I have definitely wanted Haywood to play better over the last few seasons, but he hasn't earned more minutes. Haywood has been upset with splitting time with Etan Thomas, but neither deserves the bulk of the minutes over the other. And after Haywood's recent action, leaving the court before the Wiz's fourth playoff game was over, it might be best for the Wizards to try and trade him. Ernie Grunfeld really likes Haywood, though, so the whole dilemma definitely isn't over with yet. It'll be interesting to see how it all plays out.
After considering some of these points, the Wizards have some important personnel decisions to make that may directly effect the team for the next few seasons. Here's a few of those as well:
-- Should they re-sign Stevenson or not? I say they should if the price is right. He fits in well with a fully healthy team.
-- Should they re-sign Hayes? This may be the toughest question out of all of them. Hayes provides a lot of versatility for the lineup because he can play the 2, yet he can guard bigger players because he's almost always in the post. If he can improve his jump shot, since that's mostly all he takes anyway, then he could really add something to this team. If not, they might be better off letting him walk.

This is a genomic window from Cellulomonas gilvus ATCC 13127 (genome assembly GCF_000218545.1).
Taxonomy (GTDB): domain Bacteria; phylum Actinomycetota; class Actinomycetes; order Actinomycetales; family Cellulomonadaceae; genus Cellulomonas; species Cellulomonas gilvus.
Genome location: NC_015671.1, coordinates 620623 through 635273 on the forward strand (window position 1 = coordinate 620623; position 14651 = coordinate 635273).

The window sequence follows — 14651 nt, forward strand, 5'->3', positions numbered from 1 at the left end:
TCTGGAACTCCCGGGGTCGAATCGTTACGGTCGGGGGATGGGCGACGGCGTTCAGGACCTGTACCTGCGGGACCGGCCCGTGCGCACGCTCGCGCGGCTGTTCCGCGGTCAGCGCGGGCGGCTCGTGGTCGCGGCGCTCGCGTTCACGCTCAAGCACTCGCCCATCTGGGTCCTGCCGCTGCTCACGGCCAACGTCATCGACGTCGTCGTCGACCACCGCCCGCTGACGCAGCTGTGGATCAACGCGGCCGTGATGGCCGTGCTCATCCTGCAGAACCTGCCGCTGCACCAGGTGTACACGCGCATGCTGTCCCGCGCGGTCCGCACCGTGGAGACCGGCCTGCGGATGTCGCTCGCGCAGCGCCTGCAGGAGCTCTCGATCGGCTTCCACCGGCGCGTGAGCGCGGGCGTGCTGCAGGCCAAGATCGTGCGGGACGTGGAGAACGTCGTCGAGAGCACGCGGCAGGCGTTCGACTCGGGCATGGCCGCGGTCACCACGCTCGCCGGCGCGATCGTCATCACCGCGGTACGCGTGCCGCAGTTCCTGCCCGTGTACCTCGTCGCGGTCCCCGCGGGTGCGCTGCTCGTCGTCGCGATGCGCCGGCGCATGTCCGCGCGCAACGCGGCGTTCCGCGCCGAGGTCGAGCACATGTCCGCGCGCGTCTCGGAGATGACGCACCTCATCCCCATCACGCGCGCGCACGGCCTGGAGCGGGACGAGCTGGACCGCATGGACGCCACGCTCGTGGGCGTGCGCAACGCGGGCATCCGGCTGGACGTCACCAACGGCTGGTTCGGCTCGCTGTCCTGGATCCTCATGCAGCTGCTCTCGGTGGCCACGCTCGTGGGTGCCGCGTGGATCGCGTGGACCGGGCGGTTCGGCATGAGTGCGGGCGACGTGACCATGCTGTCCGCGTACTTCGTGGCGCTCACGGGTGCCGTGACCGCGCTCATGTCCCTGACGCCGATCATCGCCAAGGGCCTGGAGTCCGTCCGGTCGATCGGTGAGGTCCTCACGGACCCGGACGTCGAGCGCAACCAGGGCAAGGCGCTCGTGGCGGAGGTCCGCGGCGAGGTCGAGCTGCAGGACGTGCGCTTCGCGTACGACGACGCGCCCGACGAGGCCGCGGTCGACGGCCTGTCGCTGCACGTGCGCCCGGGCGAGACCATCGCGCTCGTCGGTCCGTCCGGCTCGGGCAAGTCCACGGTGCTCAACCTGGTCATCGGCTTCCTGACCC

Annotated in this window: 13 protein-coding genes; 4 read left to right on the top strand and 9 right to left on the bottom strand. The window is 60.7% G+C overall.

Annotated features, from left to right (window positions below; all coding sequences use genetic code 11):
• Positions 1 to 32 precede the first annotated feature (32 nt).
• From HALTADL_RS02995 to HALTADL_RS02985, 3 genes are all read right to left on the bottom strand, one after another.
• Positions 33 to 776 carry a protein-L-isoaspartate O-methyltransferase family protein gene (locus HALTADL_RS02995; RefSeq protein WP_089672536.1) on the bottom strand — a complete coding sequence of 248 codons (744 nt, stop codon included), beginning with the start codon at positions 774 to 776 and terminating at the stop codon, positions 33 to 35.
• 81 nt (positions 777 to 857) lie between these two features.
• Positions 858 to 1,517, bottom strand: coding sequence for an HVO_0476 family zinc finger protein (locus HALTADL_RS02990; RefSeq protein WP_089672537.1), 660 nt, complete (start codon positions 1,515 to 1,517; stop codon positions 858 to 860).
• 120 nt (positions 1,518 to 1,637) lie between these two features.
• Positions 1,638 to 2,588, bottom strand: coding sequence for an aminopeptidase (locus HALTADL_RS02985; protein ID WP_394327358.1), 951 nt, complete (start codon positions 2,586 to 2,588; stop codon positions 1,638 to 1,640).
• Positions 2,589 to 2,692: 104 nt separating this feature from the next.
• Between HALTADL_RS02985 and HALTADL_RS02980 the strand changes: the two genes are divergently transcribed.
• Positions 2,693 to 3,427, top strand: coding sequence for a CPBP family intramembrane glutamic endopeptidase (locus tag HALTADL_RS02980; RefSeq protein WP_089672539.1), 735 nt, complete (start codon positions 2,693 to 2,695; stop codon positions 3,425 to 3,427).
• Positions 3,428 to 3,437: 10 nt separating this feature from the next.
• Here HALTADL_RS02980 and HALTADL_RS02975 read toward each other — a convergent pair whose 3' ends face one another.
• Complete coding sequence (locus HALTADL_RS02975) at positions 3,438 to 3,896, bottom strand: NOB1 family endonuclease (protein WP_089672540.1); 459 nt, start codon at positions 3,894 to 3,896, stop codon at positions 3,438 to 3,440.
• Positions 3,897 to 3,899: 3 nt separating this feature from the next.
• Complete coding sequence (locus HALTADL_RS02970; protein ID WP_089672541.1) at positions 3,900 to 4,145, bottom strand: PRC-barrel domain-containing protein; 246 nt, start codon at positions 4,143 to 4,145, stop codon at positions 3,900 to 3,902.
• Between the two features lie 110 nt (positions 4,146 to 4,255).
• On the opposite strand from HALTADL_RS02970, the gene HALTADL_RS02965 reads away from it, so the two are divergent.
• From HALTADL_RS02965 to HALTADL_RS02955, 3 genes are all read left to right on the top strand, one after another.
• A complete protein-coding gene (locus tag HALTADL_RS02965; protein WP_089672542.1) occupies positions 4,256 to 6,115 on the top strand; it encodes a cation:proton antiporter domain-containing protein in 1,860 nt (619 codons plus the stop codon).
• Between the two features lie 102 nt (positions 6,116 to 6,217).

-- Obviously, Blatche needs to be re-signed. But his situation is different because he's a restricted free agent, meaning the Wizards can match any offer he receives from another team. A ton of people like this guy and believe he can develop into something special. Given the Wizards recent ability to judge talent, it would be worth it to hold onto Blatche for a little while longer and see how he handles the full potential he possesses.
-- How should they handle Oleksiy Pecherov and Juan Carlos Navarro? I've seen very little of these guys playing, but I've heard great things of both of them. Ivan Carter belives that Pecherov will be on the Wizards' roster next season, but the Navarro situation is very confusing. Hopefully Pecherov turns into a solid player who can help bolster the front court. And maybe one day Navarro will come to the U.S. to play for the Wizards as well. The way in which the Wiz handle these two guys could be pretty important for the future of the team.
There may be other little issues, but none are as significant as getting a healthy Caron Butler and Gilbert Arenas back. But fans know what they'll get from these two and Jamison, but the role players that surround them will either help push them over the top or keep them from ever being a real power in the NBA. Depending on how free agency and the next NBA Draft pan out for the Wizards during the offseason, things could either be looking up for the Wizards or remaining the same.
Hopefully Eddie Jordan and Ernie Grunfeld know what they're doing. So far, they have.
Also, I'd just like to give a special thanks note to the Orioles. Thank you for giving the annual season meltdown to us fans in May this year instead of August. Maybe that's a good sign, meaning they'll play better at the end of the season. OK, maybe not.